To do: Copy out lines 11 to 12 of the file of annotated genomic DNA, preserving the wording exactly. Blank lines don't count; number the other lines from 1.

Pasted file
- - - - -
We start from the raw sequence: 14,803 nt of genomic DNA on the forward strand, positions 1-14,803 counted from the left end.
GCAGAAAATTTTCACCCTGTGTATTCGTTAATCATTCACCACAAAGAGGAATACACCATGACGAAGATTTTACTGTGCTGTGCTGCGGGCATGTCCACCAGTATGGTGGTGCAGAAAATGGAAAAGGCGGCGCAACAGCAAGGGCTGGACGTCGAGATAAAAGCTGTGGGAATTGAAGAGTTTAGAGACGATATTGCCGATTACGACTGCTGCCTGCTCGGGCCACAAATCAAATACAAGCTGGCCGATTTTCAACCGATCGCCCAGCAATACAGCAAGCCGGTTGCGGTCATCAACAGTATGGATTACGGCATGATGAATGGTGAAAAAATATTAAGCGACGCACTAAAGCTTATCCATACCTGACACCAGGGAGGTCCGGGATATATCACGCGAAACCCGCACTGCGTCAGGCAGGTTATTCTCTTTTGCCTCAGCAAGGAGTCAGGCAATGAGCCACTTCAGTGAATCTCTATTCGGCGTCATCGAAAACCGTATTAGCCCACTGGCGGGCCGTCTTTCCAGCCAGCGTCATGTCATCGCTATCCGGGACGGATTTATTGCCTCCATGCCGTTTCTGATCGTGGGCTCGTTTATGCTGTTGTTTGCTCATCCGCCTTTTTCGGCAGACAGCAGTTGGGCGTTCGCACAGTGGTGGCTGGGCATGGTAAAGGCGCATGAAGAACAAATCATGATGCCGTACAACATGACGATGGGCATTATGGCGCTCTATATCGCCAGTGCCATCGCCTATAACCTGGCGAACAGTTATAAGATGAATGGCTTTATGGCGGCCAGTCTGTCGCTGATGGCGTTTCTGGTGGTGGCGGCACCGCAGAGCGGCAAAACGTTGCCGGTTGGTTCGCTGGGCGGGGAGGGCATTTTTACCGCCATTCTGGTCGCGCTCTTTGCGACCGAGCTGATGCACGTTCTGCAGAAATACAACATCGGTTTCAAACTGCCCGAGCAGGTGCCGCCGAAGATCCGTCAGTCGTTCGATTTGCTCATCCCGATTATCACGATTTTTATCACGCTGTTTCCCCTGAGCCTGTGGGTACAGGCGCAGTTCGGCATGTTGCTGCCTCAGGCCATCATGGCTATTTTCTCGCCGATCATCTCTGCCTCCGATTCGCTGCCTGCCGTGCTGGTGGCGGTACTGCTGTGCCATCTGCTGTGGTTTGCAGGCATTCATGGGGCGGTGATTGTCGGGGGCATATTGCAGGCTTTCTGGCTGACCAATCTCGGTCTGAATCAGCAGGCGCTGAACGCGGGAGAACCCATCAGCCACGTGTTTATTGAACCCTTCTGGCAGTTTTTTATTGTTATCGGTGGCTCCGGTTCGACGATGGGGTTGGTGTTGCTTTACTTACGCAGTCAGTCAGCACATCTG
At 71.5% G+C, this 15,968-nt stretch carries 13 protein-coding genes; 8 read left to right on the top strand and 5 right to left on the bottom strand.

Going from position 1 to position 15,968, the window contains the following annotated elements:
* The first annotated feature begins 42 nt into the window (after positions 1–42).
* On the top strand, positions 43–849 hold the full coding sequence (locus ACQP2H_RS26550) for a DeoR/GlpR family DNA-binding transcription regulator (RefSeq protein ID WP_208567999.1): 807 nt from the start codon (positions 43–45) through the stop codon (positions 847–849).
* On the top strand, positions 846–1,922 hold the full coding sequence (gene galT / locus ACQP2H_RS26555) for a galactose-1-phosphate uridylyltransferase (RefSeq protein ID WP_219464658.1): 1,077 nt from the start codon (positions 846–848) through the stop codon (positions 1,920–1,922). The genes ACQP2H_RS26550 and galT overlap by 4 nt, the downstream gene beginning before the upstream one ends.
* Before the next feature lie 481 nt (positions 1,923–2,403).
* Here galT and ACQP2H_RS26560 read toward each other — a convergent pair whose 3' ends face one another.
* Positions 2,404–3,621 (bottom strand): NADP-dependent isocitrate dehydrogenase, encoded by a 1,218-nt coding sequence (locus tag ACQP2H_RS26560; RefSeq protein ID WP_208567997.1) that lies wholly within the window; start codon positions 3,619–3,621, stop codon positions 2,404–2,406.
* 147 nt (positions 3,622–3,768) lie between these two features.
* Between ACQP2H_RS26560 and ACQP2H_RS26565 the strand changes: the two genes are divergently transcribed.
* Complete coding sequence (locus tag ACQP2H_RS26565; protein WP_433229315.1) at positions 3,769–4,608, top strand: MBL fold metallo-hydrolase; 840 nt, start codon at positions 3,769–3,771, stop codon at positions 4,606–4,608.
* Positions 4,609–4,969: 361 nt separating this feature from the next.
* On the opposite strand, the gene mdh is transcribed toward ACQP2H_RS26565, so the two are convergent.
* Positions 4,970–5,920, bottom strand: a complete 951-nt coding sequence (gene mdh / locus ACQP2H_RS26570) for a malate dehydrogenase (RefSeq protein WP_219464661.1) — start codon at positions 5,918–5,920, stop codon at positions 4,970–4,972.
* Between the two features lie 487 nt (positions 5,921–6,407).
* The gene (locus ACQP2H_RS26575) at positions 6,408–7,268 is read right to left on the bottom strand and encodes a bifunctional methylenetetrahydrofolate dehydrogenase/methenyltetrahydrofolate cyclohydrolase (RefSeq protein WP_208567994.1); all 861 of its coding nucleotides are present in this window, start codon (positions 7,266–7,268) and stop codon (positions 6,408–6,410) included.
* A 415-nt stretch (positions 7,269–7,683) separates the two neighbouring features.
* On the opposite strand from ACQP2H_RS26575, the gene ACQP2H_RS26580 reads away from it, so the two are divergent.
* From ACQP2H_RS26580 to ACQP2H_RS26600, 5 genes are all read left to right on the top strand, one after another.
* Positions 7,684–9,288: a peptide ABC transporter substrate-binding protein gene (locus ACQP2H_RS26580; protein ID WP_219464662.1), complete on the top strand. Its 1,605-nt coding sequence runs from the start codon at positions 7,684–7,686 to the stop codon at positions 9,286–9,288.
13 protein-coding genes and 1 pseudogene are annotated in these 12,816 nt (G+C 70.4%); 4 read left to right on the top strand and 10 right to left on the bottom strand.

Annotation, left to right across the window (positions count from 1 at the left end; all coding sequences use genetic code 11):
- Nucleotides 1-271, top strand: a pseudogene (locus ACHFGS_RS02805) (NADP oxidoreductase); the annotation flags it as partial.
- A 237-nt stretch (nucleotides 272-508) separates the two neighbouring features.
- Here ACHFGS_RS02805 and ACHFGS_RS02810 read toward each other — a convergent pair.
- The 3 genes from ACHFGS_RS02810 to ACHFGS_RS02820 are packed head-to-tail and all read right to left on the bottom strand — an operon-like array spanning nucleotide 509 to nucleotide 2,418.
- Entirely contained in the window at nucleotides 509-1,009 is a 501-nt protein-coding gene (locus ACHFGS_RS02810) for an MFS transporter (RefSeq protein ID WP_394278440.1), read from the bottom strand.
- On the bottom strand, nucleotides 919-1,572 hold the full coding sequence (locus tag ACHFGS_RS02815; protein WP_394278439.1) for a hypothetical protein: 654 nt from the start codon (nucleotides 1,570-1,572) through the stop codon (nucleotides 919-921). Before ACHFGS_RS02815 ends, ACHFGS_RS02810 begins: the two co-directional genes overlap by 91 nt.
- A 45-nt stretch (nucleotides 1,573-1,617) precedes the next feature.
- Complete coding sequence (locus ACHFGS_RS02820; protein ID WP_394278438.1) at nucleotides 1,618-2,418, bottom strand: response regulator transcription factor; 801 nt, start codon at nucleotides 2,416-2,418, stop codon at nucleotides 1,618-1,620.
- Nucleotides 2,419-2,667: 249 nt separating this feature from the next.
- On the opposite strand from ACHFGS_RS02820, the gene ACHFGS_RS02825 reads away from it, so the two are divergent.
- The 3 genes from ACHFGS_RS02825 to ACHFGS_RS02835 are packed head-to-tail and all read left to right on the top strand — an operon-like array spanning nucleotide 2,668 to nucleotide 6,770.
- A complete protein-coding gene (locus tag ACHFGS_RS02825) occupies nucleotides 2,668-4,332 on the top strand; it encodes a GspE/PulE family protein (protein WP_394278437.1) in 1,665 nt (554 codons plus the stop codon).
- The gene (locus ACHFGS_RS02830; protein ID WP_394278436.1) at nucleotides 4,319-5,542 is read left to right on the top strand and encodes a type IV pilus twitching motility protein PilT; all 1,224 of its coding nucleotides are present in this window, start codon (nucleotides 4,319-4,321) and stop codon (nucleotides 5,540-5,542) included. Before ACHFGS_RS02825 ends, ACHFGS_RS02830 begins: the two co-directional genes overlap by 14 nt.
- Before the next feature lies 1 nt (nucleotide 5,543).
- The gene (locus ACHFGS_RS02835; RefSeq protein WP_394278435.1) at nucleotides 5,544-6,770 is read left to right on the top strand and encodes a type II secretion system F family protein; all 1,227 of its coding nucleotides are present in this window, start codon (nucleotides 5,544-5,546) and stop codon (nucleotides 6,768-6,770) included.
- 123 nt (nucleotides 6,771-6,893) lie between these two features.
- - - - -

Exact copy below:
* 147 nt (positions 3,622–3,768) lie between these two features.
* Between ACQP2H_RS26560 and ACQP2H_RS26565 the strand changes: the two genes are divergently transcribed.